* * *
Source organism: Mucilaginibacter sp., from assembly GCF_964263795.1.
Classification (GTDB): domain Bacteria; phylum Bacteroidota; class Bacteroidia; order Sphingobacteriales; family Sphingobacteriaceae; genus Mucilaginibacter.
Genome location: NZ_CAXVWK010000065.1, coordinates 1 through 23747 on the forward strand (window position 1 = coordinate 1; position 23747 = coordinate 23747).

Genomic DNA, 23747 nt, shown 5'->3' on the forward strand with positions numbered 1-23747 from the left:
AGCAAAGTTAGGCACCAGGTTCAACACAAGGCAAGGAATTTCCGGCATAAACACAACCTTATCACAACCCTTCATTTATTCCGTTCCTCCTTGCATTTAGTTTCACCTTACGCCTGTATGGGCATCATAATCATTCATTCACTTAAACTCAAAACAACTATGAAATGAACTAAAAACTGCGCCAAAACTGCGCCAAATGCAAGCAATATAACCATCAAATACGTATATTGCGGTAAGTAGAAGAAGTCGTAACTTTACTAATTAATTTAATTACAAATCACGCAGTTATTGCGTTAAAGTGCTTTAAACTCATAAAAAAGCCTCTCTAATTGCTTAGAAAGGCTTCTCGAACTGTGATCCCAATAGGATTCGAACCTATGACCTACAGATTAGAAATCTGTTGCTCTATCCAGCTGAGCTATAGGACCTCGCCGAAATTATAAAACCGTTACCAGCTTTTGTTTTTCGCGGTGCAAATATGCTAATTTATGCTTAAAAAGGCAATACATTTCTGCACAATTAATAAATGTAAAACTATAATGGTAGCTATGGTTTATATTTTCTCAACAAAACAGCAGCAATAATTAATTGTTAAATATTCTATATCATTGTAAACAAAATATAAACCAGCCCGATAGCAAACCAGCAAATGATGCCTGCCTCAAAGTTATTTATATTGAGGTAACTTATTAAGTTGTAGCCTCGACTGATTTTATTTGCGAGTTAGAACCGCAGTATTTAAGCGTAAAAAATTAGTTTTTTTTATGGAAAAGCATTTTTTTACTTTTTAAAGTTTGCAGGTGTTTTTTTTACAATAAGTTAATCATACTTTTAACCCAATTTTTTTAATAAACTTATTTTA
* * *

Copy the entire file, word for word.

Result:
Source organism: Mucilaginibacter sp., from assembly GCF_964263795.1.
Classification (GTDB): domain Bacteria; phylum Bacteroidota; class Bacteroidia; order Sphingobacteriales; family Sphingobacteriaceae; genus Mucilaginibacter.
Genome location: NZ_CAXVWK010000065.1, coordinates 1 through 23747 on the forward strand (window position 1 = coordinate 1; position 23747 = coordinate 23747).

Genomic DNA, 23747 nt, shown 5'->3' on the forward strand with positions numbered 1-23747 from the left:
AGCAAAGTTAGGCACCAGGTTCAACACAAGGCAAGGAATTTCCGGCATAAACACAACCTTATCACAACCCTTCATTTATTCCGTTCCTCCTTGCATTTAGTTTCACCTTACGCCTGTATGGGCATCATAATCATTCATTCACTTAAACTCAAAACAACTATGAAATGAACTAAAAACTGCGCCAAAACTGCGCCAAATGCAAGCAATATAACCATCAAATACGTATATTGCGGTAAGTAGAAGAAGTCGTAACTTTACTAATTAATTTAATTACAAATCACGCAGTTATTGCGTTAAAGTGCTTTAAACTCATAAAAAAGCCTCTCTAATTGCTTAGAAAGGCTTCTCGAACTGTGATCCCAATAGGATTCGAACCTATGACCTACAGATTAGAAATCTGTTGCTCTATCCAGCTGAGCTATAGGACCTCGCCGAAATTATAAAACCGTTACCAGCTTTTGTTTTTCGCGGTGCAAATATGCTAATTTATGCTTAAAAAGGCAATACATTTCTGCACAATTAATAAATGTAAAACTATAATGGTAGCTATGGTTTATATTTTCTCAACAAAACAGCAGCAATAATTAATTGTTAAATATTCTATATCATTGTAAACAAAATATAAACCAGCCCGATAGCAAACCAGCAAATGATGCCTGCCTCAAAGTTATTTATATTGAGGTAACTTATTAAGTTGTAGCCTCGACTGATTTTATTTGCGAGTTAGAACCGCAGTATTTAAGCGTAAAAAATTAGTTTTTTTTATGGAAAAGCATTTTTTTACTTTTTAAAGTTTGCAGGTGTTTTTTTTACAATAAGTTAATCATACTTTTAACCCAATTTTTTTAATAAACTTATTTTA